STILLWATER — Alexandra Hall doesn't regret taking out student loans to pay for her degree at Oklahoma State University.
But when she went through an online exit counseling session at the end of the spring semester and saw the words “Total Owed: $37,000” flash across her computer screen, she did feel a bit of panic.
“It's kind of scary,” she said.
When she walked across the stage at Gallagher-Iba Arena two weeks ago, Hall joined thousands of Oklahoma college students who graduated with a mountain of student debt.
The rising cost of college and an increase in the number of students who go to graduate school have contributed to massive growth in student debt over the last decade.
According to the Federal Reserve Bank of New York, student debt almost tripled between 2004 and 2012, climbing to $966 billion nationwide in the fourth quarter of 2012. During the same period, the number of student borrowers in the United States increased by 70 percent.
Nationwide, the average student loan balance has grown from $15,651 in the first quarter of 2005 to $24,803 in the fourth quarter of 2012, surpassing both auto loans and credit card debt.
Oklahoma's average student debt is below the national average, coming to $22,610 in 2012, according to Federal Reserve Bank of New York figures.
Hall, 28, went to college for two years after high school, then left without finishing her degree. After a few years in the working world, she decided to finish a degree in Spanish.
When she went back to college, she didn't get any financial help from her parents, she said. For a while, she tried working part time while she took classes part time. But she wanted to finish her degree more quickly, so she left her job and enrolled at OSU full-time.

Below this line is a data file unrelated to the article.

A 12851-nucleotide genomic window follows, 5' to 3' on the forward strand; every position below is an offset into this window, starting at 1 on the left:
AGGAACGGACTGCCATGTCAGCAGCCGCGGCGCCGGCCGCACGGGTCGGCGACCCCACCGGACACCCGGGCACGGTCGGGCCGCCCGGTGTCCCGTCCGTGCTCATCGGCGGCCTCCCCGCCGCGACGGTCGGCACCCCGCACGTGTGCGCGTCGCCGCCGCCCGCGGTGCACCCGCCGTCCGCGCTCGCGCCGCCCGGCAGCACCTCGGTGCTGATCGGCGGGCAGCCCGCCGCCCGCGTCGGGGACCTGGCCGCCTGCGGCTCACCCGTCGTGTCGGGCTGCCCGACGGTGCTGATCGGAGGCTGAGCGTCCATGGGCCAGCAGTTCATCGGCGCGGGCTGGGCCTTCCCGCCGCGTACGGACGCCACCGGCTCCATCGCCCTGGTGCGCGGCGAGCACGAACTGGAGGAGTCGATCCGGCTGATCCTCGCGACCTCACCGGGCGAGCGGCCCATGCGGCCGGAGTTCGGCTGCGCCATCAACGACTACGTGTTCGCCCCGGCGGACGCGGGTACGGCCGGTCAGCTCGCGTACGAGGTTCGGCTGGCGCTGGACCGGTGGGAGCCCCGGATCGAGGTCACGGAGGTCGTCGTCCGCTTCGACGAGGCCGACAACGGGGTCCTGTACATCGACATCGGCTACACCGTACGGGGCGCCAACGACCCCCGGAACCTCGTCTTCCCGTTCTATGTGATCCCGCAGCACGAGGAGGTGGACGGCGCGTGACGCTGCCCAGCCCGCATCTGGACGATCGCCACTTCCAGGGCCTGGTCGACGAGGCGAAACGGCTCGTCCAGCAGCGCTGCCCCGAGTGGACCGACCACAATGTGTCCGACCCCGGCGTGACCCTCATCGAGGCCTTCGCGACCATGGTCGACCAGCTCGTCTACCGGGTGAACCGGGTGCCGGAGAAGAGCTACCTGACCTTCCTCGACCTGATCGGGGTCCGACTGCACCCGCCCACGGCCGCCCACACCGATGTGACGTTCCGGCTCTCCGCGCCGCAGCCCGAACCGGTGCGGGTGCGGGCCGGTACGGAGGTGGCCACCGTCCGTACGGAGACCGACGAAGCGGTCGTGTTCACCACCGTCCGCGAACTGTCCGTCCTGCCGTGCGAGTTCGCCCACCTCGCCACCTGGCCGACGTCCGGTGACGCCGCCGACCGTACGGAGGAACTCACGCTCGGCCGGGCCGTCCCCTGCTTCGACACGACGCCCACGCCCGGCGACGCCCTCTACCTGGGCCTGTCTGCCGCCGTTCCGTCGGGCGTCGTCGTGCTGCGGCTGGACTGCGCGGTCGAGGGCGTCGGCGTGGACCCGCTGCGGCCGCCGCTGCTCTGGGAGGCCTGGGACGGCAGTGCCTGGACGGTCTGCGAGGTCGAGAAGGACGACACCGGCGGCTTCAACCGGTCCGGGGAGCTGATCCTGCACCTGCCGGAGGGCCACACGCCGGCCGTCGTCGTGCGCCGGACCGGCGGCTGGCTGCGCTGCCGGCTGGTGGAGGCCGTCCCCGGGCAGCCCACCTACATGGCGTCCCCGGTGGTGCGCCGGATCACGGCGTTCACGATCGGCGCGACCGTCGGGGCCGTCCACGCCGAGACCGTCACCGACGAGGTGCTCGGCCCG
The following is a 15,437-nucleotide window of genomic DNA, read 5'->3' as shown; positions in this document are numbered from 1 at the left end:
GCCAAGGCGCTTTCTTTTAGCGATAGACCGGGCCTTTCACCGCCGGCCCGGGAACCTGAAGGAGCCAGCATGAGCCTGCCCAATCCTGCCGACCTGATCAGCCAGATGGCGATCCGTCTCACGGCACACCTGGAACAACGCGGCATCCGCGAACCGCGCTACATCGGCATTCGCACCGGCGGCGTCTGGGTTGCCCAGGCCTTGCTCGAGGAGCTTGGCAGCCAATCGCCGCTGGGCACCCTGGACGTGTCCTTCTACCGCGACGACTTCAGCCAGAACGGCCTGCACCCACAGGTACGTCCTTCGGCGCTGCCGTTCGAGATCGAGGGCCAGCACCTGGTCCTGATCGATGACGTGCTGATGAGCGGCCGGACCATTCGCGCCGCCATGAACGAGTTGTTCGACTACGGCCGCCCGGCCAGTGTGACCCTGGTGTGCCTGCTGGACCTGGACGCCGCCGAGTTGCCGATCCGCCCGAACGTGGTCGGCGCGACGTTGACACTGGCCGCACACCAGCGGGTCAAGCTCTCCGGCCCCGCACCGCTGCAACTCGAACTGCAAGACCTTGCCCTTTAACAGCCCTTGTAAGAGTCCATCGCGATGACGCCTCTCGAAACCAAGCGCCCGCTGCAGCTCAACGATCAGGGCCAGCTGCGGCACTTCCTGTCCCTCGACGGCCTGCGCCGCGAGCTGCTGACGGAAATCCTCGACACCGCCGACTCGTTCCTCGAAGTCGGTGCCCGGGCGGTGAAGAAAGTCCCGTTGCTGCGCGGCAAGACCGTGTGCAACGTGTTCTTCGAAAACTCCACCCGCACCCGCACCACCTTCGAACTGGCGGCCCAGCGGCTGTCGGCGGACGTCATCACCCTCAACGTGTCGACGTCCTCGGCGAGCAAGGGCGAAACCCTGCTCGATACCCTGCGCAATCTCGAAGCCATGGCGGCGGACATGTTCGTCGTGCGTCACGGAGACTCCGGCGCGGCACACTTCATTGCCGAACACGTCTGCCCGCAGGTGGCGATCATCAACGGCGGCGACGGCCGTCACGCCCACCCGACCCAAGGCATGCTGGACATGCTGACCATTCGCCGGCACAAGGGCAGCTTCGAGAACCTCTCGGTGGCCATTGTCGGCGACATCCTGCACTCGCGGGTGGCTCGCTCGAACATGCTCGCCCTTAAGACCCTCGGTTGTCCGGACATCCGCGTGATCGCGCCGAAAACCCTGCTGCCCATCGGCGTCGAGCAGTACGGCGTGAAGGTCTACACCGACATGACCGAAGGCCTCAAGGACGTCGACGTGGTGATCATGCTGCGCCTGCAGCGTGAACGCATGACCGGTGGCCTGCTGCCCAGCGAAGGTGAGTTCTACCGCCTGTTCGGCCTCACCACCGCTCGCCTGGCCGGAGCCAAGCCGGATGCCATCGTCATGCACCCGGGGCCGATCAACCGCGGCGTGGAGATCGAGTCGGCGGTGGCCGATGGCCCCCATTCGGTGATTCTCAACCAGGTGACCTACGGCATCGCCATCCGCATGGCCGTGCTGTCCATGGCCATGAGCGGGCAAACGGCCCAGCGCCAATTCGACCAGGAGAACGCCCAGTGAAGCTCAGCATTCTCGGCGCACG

Although she had an on-campus job to help pay for school, Hall said she couldn't have paid for her education without loans.
“For me, it was a critical part,” she said.
Although she's graduated from OSU, Hall won't have to begin paying down her loans immediately. She plans to enroll in the nursing program at Oklahoma State University-Oklahoma City in the fall — “So, more debt,” she said.
Because nurses are in high demand, Hall said, she thinks a degree in nursing, combined with a degree in Spanish, will put her in a good position to find a job when she graduates from OSU-OKC.
Although she'll be paying down her student loans for years to come, Hall said she thinks the decisions she made will pay off.
“With the knowledge I have now, I wouldn't hesitate to make the same choice again,” she said.
Independent student loan consultant Heather Jarvis said it's important for graduating students to get an inventory of all their student loans as soon as possible. Students with federal loans can find records on the National Student Loan Data System website, www.nslds.ed.gov.
Students with private loans can see those loans on their credit reports, available for free at annualcreditreport.com.
It's also a good idea for borrowers to make sure their loan servicers have their most current contact information. If a student moves after graduation and the loan servicer doesn't have his or her new address, it could cause problems when the loans go into repayment, said Jarvis, who has written several columns on student loans for national publications.
Most federal loans offer a six-month grace period before students must begin repaying. During that period, borrowers should review their repayment options and find a plan that works well for them.
“If you don't select your own repayment plan, one will be assigned to you, and it might not be the best one for you,” Jarvis said.
For students who have a difficult time finding work after they graduate, income-based repayment might be a good option. That option gives students a more manageable repayment option than the standard payment plan, she said.
Students who have private student loans may find that they don't have the same options, such as grace periods, for repayment that federal loans offer. Those students should speak with their loan servicers to see what options they have, she said.